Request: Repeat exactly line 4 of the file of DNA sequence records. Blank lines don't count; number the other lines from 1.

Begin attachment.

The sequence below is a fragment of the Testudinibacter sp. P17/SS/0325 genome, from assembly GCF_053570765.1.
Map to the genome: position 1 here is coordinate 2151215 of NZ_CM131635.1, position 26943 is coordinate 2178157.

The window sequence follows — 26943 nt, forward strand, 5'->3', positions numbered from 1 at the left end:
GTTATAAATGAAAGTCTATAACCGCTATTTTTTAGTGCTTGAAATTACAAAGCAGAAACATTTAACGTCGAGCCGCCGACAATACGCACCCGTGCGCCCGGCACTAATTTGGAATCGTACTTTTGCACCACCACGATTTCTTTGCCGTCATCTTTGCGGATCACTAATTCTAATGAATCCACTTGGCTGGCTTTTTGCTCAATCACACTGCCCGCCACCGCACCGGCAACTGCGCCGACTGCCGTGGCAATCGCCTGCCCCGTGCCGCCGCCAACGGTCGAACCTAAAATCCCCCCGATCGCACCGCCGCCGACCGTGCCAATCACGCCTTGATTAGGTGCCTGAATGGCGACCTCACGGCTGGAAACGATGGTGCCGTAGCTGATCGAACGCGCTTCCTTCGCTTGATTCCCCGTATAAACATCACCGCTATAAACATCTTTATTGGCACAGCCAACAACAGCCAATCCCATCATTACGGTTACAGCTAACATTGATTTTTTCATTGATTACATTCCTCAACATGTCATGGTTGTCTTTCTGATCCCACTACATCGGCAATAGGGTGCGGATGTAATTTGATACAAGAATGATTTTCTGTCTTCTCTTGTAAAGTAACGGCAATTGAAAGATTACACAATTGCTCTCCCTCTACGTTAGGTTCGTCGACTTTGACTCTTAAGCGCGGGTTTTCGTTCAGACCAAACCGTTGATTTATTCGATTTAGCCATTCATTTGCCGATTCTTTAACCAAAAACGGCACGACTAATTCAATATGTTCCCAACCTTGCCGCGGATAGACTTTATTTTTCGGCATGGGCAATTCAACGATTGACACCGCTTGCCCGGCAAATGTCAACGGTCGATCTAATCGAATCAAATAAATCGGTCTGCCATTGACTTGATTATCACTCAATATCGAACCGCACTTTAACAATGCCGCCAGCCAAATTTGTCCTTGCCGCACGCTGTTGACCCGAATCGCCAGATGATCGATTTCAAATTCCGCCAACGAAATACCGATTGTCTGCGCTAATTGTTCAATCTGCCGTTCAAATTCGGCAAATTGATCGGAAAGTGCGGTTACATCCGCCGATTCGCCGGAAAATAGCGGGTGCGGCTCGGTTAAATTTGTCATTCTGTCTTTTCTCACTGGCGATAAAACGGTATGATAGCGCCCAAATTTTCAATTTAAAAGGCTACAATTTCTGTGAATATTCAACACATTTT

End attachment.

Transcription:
GTTATAAATGAAAGTCTATAACCGCTATTTTTTAGTGCTTGAAATTACAAAGCAGAAACATTTAACGTCGAGCCGCCGACAATACGCACCCGTGCGCCCGGCACTAATTTGGAATCGTACTTTTGCACCACCACGATTTCTTTGCCGTCATCTTTGCGGATCACTAATTCTAATGAATCCACTTGGCTGGCTTTTTGCTCAATCACACTGCCCGCCACCGCACCGGCAACTGCGCCGACTGCCGTGGCAATCGCCTGCCCCGTGCCGCCGCCAACGGTCGAACCTAAAATCCCCCCGATCGCACCGCCGCCGACCGTGCCAATCACGCCTTGATTAGGTGCCTGAATGGCGACCTCACGGCTGGAAACGATGGTGCCGTAGCTGATCGAACGCGCTTCCTTCGCTTGATTCCCCGTATAAACATCACCGCTATAAACATCTTTATTGGCACAGCCAACAACAGCCAATCCCATCATTACGGTTACAGCTAACATTGATTTTTTCATTGATTACATTCCTCAACATGTCATGGTTGTCTTTCTGATCCCACTACATCGGCAATAGGGTGCGGATGTAATTTGATACAAGAATGATTTTCTGTCTTCTCTTGTAAAGTAACGGCAATTGAAAGATTACACAATTGCTCTCCCTCTACGTTAGGTTCGTCGACTTTGACTCTTAAGCGCGGGTTTTCGTTCAGACCAAACCGTTGATTTATTCGATTTAGCCATTCATTTGCCGATTCTTTAACCAAAAACGGCACGACTAATTCAATATGTTCCCAACCTTGCCGCGGATAGACTTTATTTTTCGGCATGGGCAATTCAACGATTGACACCGCTTGCCCGGCAAATGTCAACGGTCGATCTAATCGAATCAAATAAATCGGTCTGCCATTGACTTGATTATCACTCAATATCGAACCGCACTTTAACAATGCCGCCAGCCAAATTTGTCCTTGCCGCACGCTGTTGACCCGAATCGCCAGATGATCGATTTCAAATTCCGCCAACGAAATACCGATTGTCTGCGCTAATTGTTCAATCTGCCGTTCAAATTCGGCAAATTGATCGGAAAGTGCGGTTACATCCGCCGATTCGCCGGAAAATAGCGGGTGCGGCTCGGTTAAATTTGTCATTCTGTCTTTTCTCACTGGCGATAAAACGGTATGATAGCGCCCAAATTTTCAATTTAAAAGGCTACAATTTCTGTGAATATTCAACACATTTT